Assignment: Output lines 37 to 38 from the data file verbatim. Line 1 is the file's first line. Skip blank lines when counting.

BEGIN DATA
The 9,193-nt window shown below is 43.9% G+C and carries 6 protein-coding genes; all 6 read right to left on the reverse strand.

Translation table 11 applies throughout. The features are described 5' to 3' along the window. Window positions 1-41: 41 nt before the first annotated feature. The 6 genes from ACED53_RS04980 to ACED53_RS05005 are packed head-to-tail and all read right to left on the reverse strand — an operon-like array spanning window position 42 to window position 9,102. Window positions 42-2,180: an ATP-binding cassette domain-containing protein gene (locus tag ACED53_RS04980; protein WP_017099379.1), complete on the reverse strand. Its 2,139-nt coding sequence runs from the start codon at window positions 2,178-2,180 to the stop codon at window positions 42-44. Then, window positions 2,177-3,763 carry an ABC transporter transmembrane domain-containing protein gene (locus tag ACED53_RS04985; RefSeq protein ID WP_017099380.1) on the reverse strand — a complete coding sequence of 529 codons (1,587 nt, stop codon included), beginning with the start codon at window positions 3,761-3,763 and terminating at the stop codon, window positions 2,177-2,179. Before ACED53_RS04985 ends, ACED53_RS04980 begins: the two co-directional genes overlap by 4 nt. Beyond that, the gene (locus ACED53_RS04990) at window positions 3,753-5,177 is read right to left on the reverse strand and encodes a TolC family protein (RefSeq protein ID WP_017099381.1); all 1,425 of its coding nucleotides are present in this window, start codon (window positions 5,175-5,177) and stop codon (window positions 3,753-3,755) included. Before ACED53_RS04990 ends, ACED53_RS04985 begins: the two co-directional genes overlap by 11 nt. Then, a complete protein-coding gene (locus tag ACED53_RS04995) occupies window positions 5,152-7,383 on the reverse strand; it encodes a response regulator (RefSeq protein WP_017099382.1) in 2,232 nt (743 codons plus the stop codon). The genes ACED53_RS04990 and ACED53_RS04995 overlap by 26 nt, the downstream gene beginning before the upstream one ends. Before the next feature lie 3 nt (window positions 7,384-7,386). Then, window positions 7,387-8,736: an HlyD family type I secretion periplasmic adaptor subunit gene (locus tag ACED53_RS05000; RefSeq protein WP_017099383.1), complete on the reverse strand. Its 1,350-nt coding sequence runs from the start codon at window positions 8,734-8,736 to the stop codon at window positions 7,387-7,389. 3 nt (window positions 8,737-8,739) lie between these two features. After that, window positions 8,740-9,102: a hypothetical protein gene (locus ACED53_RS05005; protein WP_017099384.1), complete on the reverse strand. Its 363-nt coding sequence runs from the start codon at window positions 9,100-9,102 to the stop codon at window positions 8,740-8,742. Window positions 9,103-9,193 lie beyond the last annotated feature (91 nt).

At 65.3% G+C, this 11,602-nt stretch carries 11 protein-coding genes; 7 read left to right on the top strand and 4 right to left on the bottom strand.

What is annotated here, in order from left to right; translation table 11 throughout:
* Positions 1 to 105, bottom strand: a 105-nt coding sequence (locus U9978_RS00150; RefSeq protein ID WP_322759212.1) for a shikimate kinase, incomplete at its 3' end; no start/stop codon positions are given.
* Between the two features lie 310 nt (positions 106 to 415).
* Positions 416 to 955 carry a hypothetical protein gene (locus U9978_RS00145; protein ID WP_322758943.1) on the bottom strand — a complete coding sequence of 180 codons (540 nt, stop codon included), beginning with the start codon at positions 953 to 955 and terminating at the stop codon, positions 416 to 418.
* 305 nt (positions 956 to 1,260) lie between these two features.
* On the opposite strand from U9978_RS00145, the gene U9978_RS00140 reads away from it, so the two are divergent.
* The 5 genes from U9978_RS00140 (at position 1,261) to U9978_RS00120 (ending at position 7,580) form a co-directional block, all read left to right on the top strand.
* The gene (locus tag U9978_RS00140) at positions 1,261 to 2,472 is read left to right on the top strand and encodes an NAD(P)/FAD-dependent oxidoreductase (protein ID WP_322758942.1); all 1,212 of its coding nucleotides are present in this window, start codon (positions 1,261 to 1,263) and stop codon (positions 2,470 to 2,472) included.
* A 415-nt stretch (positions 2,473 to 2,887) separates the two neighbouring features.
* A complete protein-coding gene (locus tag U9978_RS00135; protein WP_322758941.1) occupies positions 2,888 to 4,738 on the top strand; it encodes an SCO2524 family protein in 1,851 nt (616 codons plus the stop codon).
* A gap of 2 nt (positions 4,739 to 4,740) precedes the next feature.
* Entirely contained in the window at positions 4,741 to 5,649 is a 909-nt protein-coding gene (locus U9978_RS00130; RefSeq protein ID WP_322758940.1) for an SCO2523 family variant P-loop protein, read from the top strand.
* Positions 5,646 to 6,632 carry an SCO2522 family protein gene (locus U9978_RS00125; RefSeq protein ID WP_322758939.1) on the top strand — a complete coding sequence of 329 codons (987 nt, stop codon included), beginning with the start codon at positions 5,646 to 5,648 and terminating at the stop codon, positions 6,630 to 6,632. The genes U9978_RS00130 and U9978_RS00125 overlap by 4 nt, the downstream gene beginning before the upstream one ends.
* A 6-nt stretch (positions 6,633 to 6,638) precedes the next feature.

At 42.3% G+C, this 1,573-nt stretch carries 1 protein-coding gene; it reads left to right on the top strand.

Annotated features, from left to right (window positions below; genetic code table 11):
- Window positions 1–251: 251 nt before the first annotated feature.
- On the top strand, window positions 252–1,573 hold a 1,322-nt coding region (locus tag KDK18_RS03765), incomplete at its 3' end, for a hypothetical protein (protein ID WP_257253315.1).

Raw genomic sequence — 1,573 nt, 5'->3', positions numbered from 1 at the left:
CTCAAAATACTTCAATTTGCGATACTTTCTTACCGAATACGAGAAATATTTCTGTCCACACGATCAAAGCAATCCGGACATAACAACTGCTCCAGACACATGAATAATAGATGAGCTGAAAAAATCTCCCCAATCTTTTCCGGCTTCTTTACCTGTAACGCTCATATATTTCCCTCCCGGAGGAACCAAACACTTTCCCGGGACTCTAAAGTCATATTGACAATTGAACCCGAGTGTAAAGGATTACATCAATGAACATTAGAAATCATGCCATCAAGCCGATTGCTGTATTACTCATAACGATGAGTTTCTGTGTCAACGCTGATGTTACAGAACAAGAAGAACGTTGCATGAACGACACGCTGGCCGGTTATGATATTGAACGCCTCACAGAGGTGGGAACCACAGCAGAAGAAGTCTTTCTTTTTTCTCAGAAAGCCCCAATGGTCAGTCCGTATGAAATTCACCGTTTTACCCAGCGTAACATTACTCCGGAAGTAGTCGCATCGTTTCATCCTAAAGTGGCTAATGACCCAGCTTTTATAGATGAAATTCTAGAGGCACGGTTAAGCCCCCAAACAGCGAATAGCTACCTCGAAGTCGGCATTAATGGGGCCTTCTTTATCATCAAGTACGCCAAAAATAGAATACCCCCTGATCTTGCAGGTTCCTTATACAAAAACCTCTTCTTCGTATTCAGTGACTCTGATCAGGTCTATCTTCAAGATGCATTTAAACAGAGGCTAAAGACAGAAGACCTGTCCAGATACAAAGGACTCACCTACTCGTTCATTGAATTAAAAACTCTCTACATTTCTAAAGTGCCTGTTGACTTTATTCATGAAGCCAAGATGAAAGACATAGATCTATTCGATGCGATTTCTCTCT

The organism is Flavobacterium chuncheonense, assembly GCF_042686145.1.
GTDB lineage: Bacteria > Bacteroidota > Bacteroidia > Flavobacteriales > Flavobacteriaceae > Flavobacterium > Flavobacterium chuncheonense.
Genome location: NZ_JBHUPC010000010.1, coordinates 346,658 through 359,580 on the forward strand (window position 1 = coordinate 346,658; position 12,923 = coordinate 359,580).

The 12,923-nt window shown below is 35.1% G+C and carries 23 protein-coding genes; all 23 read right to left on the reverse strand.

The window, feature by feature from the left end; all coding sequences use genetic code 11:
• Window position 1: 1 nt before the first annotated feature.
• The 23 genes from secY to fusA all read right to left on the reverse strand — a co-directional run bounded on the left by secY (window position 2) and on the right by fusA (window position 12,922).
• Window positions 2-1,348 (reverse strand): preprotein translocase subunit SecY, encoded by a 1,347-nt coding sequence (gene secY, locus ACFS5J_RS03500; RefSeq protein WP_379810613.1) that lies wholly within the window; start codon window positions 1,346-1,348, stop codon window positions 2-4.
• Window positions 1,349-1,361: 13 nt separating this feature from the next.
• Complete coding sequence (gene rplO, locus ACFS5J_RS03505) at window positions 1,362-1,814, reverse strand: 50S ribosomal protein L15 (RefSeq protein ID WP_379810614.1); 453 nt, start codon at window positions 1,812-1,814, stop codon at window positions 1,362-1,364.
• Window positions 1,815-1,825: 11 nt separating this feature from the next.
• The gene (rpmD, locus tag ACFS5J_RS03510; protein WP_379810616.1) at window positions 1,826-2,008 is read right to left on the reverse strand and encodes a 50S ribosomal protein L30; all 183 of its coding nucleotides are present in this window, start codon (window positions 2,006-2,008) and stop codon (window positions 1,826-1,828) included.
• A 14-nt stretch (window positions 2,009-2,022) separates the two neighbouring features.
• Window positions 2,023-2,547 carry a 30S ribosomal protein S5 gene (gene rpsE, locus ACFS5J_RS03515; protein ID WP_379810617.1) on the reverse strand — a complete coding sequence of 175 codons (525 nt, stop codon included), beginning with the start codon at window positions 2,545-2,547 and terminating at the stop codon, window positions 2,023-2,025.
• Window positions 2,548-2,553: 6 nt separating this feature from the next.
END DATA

• Window positions 2,023-2,547 carry a 30S ribosomal protein S5 gene (gene rpsE, locus ACFS5J_RS03515; protein ID WP_379810617.1) on the reverse strand — a complete coding sequence of 175 codons (525 nt, stop codon included), beginning with the start codon at window positions 2,545-2,547 and terminating at the stop codon, window positions 2,023-2,025.
• Window positions 2,548-2,553: 6 nt separating this feature from the next.